Sarcastic 'Wan Wan come home' memes spread across Taiwan

Taiwanese mock CCTV anchor's creepy 'Wan Wan come home' commentary

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(Illustration by artist A Ray)

(Illustration by artist A Ray)

TAIPEI (Taiwan News) — In response to a creepy broadcast by a CCTV anchor calling on "Wan Wan [Taiwan]" to return home (湾湾, 回家吧) after China's release of "26 measures" to entice Taiwanese talent, multiple memes have surfaced online mocking the woman as being a wolf in sheep's clothing.

On Monday (Nov. 4), China's Taiwan Affairs Office (TAO) and the National Development and Reform Commission (NDRC) announced 26 additional "measures" to further promote economic and cultural exchanges and cooperation between the two sides of the Taiwan Strait," including 13 for Taiwanese companies and 13 for Taiwanese citizens, whom they purport will be provided "equal treatment with the Chinese populace."

That same day, CCTV anchor Hai Xia (海霞) appeared in a prerecorded video to announce the new incentives and said, "We show our sincerity to our Taiwanese compatriots because we are all Chinese. Taiwan's destiny is connected with its motherland. Wan Wan come home!" These words were rapidly shared on China's heavily censored and carefully orchestrated social media platform Weibo, but Taiwanese netizens were incensed at the condescending, childish word "Wan Wan" used to refer to Taiwan.

On Tuesday, cartoonist A Ray posted a disturbing illustration showing Hai saying "Wan Wan" before her face splits open to reveal a horrific monster with multiple rows of jagged teeth.

On Wednesday, New Power Party Legislator Hung Tzu-yung (洪慈庸) posted a screen capture of Hai's broadcast on Facebook and superimposed the words "Thank you for your concern. We Taiwanese are already at home." She then wrote that the "26 measures" and "31 measures" preceding them are "sugar-coated traps" and that "The lies of 'one country, two systems' have been seen very clearly by Taiwanese."


(Image from @newpowerhung Facebook page)

Also on Wednesday, artist nagee posted an illustration on Facebook of a brownie topped with a strawberry patterned like the Chinese flag nestled on a bear trap. In the caption, nagee wrote:

"I heard they prepared 26 of these 'gifts.' The Tibetan people received one, and they're so happy that they burn themselves. The people of Xinjiang have received one and live happily in concentration camps. Everyone has a home and is living under justice. Hong Kong people have accepted it and have social harmony. Since then, there have been no cases of rape or murder, no suspicions, no disputes. Taiwan is safe! The people are rich! Make a big fortune!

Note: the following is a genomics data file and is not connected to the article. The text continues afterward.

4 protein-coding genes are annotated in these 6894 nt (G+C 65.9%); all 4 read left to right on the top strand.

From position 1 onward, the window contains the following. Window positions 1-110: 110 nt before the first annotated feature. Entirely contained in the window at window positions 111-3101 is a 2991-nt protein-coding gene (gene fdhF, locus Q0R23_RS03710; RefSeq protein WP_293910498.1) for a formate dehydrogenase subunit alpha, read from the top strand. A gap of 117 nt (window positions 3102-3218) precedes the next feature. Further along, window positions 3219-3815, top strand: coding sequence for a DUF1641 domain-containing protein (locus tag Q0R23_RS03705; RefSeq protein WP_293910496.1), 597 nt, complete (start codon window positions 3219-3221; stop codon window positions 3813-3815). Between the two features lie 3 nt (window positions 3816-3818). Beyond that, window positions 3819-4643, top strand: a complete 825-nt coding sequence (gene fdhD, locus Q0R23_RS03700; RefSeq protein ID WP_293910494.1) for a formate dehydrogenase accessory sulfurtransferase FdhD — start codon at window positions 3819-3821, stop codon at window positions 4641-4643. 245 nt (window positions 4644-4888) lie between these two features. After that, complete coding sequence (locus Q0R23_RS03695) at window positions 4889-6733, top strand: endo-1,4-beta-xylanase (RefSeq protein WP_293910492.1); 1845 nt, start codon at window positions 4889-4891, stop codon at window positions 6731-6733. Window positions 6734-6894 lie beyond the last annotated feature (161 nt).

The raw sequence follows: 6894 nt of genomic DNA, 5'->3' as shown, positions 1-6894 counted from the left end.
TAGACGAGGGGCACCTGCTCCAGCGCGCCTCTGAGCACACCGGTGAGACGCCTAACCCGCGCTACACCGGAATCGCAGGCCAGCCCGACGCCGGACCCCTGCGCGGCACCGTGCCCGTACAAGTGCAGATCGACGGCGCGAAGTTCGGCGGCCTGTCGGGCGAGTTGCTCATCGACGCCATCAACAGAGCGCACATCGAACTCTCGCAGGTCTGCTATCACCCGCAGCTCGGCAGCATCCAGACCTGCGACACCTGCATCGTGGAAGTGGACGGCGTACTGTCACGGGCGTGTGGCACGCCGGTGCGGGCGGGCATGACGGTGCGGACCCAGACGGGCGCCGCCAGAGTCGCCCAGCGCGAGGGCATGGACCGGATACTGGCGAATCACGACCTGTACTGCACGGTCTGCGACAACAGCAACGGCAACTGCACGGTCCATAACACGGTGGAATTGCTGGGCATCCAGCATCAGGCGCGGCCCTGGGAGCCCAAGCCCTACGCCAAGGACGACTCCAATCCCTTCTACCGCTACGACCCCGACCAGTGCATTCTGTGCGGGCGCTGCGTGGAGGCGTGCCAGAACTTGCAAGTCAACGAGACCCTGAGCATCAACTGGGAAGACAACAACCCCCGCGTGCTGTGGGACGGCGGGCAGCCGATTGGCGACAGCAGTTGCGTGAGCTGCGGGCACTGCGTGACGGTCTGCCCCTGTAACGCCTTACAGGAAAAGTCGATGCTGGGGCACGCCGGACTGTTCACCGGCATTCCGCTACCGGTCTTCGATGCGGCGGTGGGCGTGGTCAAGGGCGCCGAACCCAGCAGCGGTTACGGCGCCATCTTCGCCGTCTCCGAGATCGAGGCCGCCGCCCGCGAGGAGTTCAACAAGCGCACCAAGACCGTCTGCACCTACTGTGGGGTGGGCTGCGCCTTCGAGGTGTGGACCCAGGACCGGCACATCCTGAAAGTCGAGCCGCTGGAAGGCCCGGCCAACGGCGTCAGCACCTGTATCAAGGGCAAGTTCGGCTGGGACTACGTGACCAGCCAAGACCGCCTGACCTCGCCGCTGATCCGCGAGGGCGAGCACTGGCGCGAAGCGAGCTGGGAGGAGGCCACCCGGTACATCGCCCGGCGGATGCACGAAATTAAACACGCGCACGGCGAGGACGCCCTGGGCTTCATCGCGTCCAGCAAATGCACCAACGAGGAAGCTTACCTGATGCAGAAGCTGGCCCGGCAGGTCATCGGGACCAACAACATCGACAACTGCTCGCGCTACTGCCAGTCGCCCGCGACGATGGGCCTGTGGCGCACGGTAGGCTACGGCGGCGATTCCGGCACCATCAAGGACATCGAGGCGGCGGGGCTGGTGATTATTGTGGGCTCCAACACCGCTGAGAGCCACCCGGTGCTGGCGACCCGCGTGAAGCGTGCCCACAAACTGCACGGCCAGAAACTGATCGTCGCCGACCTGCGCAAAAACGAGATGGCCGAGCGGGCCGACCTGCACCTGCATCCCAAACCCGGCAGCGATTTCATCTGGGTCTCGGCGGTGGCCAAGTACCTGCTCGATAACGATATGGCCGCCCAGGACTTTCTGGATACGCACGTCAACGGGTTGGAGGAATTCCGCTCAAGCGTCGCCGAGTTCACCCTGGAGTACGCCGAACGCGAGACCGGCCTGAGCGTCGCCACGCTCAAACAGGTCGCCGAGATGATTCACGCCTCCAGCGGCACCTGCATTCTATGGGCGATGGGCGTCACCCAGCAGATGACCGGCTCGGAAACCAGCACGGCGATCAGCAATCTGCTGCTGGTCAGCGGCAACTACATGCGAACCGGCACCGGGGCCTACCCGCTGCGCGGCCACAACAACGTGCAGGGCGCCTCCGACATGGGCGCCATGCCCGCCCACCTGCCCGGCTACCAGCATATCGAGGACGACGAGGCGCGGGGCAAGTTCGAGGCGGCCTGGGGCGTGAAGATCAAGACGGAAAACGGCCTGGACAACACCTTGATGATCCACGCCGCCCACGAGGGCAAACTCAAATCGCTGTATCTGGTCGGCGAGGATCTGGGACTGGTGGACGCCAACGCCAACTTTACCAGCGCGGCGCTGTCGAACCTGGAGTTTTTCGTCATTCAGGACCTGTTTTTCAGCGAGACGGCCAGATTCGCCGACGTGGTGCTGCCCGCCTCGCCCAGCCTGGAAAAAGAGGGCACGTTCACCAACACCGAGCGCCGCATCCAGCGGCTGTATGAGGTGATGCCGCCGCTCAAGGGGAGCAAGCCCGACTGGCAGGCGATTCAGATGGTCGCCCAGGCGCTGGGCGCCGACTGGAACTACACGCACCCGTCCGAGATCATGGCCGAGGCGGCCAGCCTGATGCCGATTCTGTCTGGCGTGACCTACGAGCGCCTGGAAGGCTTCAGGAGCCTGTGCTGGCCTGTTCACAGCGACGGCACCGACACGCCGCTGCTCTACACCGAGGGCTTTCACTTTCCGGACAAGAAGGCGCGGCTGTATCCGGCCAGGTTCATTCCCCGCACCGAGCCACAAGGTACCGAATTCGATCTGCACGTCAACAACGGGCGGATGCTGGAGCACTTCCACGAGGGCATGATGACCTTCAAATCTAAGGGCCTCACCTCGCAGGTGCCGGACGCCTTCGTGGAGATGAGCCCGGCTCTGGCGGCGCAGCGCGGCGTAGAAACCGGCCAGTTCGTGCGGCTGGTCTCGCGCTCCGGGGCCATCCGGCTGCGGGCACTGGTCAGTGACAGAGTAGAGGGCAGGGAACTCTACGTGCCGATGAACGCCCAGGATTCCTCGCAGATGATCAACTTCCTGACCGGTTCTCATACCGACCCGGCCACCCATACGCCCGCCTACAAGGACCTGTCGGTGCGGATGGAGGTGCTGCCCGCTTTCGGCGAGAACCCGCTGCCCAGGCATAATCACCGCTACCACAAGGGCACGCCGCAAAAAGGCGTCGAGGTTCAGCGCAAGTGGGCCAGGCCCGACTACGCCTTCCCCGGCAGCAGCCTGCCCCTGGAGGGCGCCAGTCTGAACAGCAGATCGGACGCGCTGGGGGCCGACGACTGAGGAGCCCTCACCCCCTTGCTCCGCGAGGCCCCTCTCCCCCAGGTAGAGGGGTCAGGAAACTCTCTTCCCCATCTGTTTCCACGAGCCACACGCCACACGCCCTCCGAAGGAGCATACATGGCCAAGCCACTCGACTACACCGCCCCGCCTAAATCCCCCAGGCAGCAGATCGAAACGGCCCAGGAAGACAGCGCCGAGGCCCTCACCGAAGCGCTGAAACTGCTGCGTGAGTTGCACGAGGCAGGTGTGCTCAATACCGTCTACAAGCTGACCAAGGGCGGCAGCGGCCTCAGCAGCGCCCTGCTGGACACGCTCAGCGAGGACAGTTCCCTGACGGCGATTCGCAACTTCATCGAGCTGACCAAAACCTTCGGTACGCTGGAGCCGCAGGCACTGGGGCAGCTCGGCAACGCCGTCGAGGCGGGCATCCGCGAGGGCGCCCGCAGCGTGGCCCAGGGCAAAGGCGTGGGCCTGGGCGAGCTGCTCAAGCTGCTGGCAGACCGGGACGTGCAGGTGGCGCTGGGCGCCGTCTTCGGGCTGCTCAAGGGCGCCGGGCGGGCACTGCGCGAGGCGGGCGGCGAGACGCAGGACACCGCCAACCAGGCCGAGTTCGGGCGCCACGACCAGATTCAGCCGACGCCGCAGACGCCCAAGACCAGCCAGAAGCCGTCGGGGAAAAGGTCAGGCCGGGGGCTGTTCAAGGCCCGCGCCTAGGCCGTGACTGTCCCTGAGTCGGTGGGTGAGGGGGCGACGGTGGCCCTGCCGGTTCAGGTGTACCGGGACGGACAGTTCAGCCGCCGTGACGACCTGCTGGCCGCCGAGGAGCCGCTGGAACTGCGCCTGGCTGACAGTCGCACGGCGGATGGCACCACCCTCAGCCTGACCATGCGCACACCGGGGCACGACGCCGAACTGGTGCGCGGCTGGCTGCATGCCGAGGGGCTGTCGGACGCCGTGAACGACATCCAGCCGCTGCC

Ah, when will our human rights activist Lee Ming-chul (李明哲) be able to come home???"

That same day, a user of the social media site Dcard sarcastically wrote, "Wan Wan is coming home." She then posted screenshots of Hai saying "Wan Wan, come home" with a photo of penguins waddling below with the caption saying, "Want to meet with Taiwanese company owners who returned to Taiwan to invest."


(Meme by Dcard user 東吳大學)

Also on Wednesday, the Facebook page @memepowertw posted a meme with Hai making her infamous comment at the top and a bear trapped in a tiny cage at the bottom. The caption below the bear reads, "Then I'm dead meat."

The administrator then wrote:

"Xinjiang, Tibet, and Hong Kong are being tortured and killed by the Chinese. You Taiwanese are still not awake. In 2020, you will vote for Han Kuo-yu (韓國瑜) or even abandon your vote to let Han fans win with pleasure.

Then prepare to be like this black bear imprisoned by the Chinese for a lifetime. They collect his bile while he's still living and cut his paws off once he's dead."


(Meme from Facebook page @memepowertw)

Again on Wednesday, Facebook user Chang Hsiao-po (張小博) posted the classic meme of Batman slapping Robin. In this case, Robin says, "Wan Wan, come home..."

Batman slaps the petulant Robin and exclaims in Taiwanese Hokkien "Wan what? Tell Xi to go to hell. Do I know you?"


(Meme by Facebook user 張小博)